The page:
Candelaria: Ask for what you want! You won’t get it if you don't ask, and all they can say is no. No one ever lost a job offer by asking for exactly what they wanted. Men ask all the time, and women need to get comfortable asking, too.

Ardale: Be your authentic self and do not try to change to be like other leaders. Lead with your mind and heart.

What’s been your most valuable career mistake?

Candelaria: Not taking a risk and leaving a role I was good at and comfortable in. Playing it safe stunted my career to some degree.

Ardale: Getting too comfortable in a role. Early on in my career, I made it my identity. My identity should not be in my career or my personal status. My identity is in Christ. I remember one night before my husband and I had our son, I made dinner and we were eating at the table and my laptop was next to me while I was still working — at 9 p.m. My husband looked at me and asked me if I married him or my company. Fifteen years later, I still hear that and make sure work does not lead my life.

Ardale and family. Photo courtesy of Achieve

What has enabled you to develop and advance your career?

Candelaria: I produce excellent results, hire and lead great teams, and I do what I say I’m going to do by executing consistently on time and on budget and delighting my customers.

Ardale: You need to work for a company and leader who have values that align with yours and see the value in you and your skillset. I equate the workforce to a professional relationship. Find a place that respects and values you, and you will flourish and your heart will be filled — don't worry about filling your pocketbook.

Further, I let my work speak for itself — I don't speak for my work. Leadership sees and values it if you’re at the right company.

What’s the one career move you’ve made that you’re most proud of?

Candelaria: I took a role where the company moved me to a union shop where I led 55 men. I was there for 2.5 years, and I really changed the organization for the better in a tough environment.

Ardale: Retiring. After 13 years at an F1 company, they had huge layoffs, but I was blessed to get a different role. I asked my future boss about his values, his idea of work-life balance and how he would balance the huge workload with a smaller team. He said life happens after all the work is done and that none of the work would change. He also shared that he would “steal” his employees’ work and present it as his own. That’s not the leader I want to be or support. So I left.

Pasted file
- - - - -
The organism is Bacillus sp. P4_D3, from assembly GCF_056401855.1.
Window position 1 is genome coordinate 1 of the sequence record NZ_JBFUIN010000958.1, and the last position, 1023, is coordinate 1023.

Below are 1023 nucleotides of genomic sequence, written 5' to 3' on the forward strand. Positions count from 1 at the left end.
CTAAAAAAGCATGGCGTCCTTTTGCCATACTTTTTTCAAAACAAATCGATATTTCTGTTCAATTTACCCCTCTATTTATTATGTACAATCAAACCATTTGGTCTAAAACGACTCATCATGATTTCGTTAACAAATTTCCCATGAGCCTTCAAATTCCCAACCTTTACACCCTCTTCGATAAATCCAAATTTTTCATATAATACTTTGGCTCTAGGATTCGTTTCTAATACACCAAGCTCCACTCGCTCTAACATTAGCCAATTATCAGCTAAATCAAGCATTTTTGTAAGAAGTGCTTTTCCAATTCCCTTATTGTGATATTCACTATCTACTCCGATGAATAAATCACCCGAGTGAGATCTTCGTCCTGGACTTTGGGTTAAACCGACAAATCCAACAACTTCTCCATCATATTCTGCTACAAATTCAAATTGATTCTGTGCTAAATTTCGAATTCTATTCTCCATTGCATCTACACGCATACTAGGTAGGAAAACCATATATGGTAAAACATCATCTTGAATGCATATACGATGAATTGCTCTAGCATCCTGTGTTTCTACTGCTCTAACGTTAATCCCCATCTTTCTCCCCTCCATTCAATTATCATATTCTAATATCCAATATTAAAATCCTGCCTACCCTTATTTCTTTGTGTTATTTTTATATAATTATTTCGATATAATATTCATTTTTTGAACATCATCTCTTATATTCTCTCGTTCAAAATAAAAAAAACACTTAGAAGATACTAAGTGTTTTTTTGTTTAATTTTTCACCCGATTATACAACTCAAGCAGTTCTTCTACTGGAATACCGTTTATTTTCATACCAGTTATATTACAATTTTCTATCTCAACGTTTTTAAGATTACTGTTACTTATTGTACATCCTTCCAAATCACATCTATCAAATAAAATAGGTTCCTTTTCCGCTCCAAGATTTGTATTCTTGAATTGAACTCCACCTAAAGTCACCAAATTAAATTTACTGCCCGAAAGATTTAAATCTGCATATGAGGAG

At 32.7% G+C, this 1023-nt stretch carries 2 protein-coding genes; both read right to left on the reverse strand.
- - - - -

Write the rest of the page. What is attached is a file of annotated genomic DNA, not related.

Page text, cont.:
Who is/was the most influential person in your professional life?

Candelaria: Greg Vargo, my first leader. He recognized something in me and made me a facilities planner with zero experience. But I learned quickly and moved through the Facilities ranks with ease.

Ardale: There are three: 

  1. Antonine Jenkins, who hired a young woman in a professional role while giving me the flexibility to continue to go to college full-time. He believed in me and always had my back.

  2. John Bigan was an amazing advocate, trusting and valuing me enough to bring me in and say, “Let's solve this together.

  3. Heather Marcom, who saw the gap in my resume but has continued to support me.

How has Achieve and your help set you up for success?

Candelaria: Achieve is employee-oriented. My manager trusts me to take care of my customers and the company's needs.

Ardale: It’s not managing people that’s hard — it’s learning how the company works and handles things to ensure you don't step outside of their philosophy and values.

What is your favorite perk about working at Achieve?

Candelaria: I have the freedom to attend to important family matters without fear of reprisal.

Ardale: I’m 100% remote and have flexibility with my schedule.